With the upcoming Apple event expected to take place in mid-September to announce the iPhone 13 and a bunch of other new models, it’s easy to forget how far the company’s smartphone has come.
While we’re now used to the traditional September launch for new iPhones, Steve Jobs revealed the first handset to the world on 9th January 2007 at the Macworld Convention. Compared to today’s models, that first iPhone was pretty primitive. It had an underclocked ARM processor that ran at just 412 Mhz, 128 MB of memory, and came with 4, 8 or 16 GB of storage.
There was no selfie camera (they wouldn’t make an appearance until the iPhone 4 in 2010), and the single lens on the rear could take photographs with a resolution of just 2 megapixels. It had WiFi and GPRS/EDGE (2G) but didn’t even support 3G.
Yet, none of that mattered. The iPhone Jobs held up on stage was cutting edge so just over six months later, people lined up outside Apple Stores all around the world to be one of the first to get their hands on one.
Over the years, Apple has gradually improved the iPhone, adding new features, upgrading existing ones, and making the overall experience much better. In that time, the device has had a lasting impact on the world and how we interact with it.
Before the iPhone was released, almost all mobile phones had physical buttons. You typed messages by repeatedly pressing on the number keypad or a microscopic QWERTY keyboard.
The rare few models that used touchscreens for input required a stylus as your fingers wouldn’t typically work.
Many, including former Microsoft CEO Steve Ballmer, criticised the iPhone for its lack of a keyboard but were quickly made to eat their words when every manufacturer copied the iPhone.
In the years that have followed, Apple and other manufacturers have slowly been removing more physical buttons from their devices. Most modern Android devices have replaced the traditional three hardware navigation buttons with on-screen versions and Apple has removed the physical home button.
After the App Store was launched for the iPhone in July 2008, Apple changed gaming forever. People who wouldn’t normally play video games suddenly became interested because they were available on their own personal devices.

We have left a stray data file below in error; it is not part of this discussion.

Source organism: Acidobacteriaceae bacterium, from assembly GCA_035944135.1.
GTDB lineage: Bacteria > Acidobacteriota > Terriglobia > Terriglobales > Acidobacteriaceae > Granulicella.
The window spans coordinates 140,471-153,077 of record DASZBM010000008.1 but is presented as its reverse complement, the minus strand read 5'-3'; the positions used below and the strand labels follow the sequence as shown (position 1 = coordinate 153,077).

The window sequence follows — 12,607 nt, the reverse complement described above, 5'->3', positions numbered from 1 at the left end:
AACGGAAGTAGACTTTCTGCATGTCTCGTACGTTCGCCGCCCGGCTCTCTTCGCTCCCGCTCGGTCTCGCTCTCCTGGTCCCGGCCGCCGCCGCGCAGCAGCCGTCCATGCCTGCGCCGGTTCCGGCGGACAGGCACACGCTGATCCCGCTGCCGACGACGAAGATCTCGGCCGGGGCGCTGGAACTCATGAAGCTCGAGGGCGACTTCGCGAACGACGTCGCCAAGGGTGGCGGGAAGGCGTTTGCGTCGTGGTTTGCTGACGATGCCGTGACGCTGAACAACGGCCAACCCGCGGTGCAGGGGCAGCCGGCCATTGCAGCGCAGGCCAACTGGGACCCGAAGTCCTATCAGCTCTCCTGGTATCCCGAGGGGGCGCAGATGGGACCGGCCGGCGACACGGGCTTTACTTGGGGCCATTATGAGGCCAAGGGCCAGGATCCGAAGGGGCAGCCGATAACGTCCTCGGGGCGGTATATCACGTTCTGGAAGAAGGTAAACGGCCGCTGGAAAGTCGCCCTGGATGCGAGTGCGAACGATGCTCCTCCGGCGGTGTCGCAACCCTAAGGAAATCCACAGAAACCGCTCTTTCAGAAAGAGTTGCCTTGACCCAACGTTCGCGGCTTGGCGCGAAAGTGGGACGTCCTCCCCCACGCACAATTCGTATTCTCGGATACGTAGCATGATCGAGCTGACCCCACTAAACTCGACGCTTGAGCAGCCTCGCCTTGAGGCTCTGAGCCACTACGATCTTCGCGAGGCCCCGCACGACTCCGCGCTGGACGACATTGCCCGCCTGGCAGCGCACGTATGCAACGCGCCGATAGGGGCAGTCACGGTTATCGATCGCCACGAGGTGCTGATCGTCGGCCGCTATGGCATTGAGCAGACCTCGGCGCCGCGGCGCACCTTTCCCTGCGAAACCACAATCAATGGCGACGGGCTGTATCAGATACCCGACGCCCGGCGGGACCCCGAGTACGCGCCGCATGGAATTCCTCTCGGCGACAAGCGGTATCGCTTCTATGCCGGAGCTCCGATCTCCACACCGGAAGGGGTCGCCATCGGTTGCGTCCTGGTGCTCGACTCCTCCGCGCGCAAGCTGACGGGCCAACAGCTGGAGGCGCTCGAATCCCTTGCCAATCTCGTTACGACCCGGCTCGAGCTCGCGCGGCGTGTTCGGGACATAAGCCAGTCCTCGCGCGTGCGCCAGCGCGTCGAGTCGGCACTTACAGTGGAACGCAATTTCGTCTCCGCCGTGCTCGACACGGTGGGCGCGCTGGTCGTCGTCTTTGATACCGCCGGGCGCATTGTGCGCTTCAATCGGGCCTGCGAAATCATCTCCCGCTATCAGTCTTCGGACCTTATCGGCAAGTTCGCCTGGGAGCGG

The iPhone helped to popularise the casual gaming category with titles like Angry Birds, Fruit Ninja, and Temple Run. In more recent years, games have become bigger and more complex thanks to the increased power of modern devices.
This has meant that, for some games, it has become possible to enable cross-platform play where users of smartphones can compete in the same game as someone on a PC or other device.
Of course, there are still differences between the different platforms. For the likes of poker, playing on a computer makes it easier for you to focus on the game than when playing on a smartphone, but the convenience of the iPhone makes it an attractive option. That said, the gap between the form factors continues to close with every new iteration.
Screens Dominate Our Lives
Whether it’s when we’re walking down the street, at a restaurant, or sitting on the sofa at home, we always have our smartphones nearby. The iPhone has created a culture where we’re always checking what’s going on in the digital world.
Work emails, message notifications, breaking news alerts, and the ability to endlessly scroll through social media feeds all beg for our attention all day long.
For some people, this always-on living helps them to feel better connected to their friends and what’s going on in the world. But for others, they bemoan the pressure this puts them under, with many people looking for ways to cut down on notifications through a “digital detox”.
On the other hand, this screen domination has also opened up opportunities for new ways to work. Companies like Uber, Deliveroo, and DoorDash have made it possible for people to work in the “gig economy”, taking jobs when they want by simply tapping a button on their screen.